I became a shop steward in mid-60s and have remained active even after my retirement. I became an Organizing Steward for 1245, and enjoy still helping out our local 1245 when I can by showing up at the State capitol and other events to show our strength in numbers.
There is a myth that, when we retire, we cannot still be active in attending 1245 meetings and help with supporting our local. We can still attend regular unit meetings, as well 1245 retiree club meetings!
The times and locations can be viewed on the IBEW 1245 website (meetings are temporarily suspended due to COVID, but hope to resume soon). You can even help start a retiree club in your area by contacting Tonya Alston at Vacaville union headquarters. And we encourage you to join the IBEW Retirees, which entitles you to extra benefits, for just $36.00 per year. You can also stay informed on IBEW activities by going into the IBEW 1245 website.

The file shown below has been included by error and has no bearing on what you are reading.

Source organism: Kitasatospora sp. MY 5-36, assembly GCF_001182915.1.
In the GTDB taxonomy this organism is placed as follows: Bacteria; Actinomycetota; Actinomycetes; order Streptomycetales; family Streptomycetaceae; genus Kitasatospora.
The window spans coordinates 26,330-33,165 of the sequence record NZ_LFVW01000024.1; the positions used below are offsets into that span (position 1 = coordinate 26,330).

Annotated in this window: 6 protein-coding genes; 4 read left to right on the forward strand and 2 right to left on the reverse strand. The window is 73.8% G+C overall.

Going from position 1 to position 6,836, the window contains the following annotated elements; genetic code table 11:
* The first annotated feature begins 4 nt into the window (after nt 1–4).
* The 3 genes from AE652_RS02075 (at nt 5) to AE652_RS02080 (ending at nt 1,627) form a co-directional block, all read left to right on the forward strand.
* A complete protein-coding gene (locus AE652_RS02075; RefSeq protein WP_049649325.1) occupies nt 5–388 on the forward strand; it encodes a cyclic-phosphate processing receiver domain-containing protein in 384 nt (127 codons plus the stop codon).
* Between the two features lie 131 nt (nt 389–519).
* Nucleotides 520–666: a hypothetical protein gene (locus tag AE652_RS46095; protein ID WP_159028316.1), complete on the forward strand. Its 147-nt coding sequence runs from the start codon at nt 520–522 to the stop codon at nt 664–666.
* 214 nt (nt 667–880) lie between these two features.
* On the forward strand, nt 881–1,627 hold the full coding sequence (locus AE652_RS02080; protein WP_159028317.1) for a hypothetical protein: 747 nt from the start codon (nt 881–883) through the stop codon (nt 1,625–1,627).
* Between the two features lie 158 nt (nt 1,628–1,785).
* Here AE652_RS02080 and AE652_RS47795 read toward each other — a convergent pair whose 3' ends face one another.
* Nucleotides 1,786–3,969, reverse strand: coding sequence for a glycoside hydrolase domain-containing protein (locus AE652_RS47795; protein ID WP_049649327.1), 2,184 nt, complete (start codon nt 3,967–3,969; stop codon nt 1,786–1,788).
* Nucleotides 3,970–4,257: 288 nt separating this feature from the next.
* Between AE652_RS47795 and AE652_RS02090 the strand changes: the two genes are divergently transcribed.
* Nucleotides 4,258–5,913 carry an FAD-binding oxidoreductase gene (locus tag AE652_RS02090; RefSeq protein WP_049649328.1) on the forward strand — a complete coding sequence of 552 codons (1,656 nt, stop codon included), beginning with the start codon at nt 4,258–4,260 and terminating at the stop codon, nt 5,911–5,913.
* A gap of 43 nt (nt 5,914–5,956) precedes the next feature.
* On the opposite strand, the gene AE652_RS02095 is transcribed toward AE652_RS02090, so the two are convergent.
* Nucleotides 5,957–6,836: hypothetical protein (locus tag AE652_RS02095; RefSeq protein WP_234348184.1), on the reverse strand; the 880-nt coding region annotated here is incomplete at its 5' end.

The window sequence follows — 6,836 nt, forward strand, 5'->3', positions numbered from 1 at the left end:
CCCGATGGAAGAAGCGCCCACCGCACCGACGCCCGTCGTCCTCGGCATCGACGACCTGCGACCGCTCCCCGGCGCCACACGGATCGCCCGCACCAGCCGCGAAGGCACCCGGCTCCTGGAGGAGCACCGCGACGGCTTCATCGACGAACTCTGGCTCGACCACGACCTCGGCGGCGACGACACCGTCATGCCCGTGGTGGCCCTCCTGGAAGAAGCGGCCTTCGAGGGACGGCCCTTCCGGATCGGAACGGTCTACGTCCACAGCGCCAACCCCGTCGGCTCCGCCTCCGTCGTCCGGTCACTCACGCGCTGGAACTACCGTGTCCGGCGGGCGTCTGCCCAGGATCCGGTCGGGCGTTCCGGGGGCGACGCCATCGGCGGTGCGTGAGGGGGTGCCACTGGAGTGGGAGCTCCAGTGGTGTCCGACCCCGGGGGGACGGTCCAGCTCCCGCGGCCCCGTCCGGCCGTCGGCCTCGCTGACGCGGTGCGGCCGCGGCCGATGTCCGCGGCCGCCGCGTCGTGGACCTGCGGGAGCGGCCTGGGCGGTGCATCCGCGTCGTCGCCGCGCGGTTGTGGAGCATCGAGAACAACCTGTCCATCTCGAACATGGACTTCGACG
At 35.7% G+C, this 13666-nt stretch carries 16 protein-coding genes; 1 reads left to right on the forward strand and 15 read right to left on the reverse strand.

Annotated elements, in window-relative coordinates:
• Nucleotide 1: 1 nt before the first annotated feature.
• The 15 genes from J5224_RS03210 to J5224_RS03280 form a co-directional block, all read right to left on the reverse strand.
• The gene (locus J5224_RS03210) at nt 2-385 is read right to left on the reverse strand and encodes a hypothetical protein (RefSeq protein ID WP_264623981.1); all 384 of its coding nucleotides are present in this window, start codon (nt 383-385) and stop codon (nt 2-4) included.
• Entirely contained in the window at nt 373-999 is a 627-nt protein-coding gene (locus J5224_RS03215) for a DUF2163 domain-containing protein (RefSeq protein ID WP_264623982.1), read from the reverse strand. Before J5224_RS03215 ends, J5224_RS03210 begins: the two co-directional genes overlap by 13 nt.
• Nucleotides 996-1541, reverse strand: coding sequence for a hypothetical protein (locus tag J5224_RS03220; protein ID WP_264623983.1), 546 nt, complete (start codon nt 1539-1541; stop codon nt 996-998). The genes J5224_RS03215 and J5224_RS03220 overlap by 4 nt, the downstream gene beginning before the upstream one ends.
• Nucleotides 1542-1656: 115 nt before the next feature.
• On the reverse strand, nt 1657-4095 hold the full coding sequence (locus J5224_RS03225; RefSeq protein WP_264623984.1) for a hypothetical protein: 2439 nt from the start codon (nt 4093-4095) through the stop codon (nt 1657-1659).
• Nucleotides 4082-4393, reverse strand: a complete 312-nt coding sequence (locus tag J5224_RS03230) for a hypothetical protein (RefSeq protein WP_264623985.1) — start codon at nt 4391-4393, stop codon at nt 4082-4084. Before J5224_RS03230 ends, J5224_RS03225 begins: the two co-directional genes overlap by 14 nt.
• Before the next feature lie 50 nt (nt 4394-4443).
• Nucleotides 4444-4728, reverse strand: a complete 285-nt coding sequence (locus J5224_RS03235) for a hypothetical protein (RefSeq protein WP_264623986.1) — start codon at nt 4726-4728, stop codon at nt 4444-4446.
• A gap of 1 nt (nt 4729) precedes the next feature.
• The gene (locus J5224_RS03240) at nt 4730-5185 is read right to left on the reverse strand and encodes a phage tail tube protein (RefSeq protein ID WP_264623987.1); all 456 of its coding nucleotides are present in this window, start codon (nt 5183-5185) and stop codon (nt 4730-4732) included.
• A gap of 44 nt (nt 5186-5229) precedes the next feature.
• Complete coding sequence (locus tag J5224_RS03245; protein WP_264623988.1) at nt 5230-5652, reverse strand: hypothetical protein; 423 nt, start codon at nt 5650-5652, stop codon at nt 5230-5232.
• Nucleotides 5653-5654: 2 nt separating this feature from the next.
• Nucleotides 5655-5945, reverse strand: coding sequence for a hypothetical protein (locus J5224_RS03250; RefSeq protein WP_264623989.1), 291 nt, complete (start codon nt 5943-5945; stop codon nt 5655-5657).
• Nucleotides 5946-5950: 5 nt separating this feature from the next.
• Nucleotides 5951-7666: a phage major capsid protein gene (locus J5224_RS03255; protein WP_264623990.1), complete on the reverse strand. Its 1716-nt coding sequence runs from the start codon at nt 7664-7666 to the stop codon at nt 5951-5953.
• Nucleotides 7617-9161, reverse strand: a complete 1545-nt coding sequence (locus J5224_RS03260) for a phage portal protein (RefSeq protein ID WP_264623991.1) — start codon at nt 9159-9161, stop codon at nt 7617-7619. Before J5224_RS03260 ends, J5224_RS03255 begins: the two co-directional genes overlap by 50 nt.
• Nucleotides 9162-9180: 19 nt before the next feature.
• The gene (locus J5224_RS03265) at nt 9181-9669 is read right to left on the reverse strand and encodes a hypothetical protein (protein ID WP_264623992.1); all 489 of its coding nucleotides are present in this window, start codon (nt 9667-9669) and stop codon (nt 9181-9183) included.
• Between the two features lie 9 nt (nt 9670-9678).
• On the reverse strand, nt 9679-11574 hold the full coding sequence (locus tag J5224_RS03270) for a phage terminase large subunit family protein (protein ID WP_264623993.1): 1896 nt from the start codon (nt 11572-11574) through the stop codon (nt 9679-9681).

Ken Rawles retired from PG&E in 2001 after 35 years of service. He is also the chair of 1245’s Santa Rosa Retirees Club.
After spending time going from teller to branch manager, working for various banks, from New York to Germany to California, having to speak Dutch and working with foreign currencies, I landed a cashier’s position at the front desk of PG&E, making more money than I was as a branch manager. Thank you IBEW Local 1245 for the contract back in 1982.
I started as a Utility clerk and ascended to Service Representative 1. I worked at various offices, Vacaville, Fairfield, Napa, and Rio Vista. During this time, I became a Shop Steward at Local 1245. (I also met Mr. Bailey at the front counter, we were married 25 years before he passed.)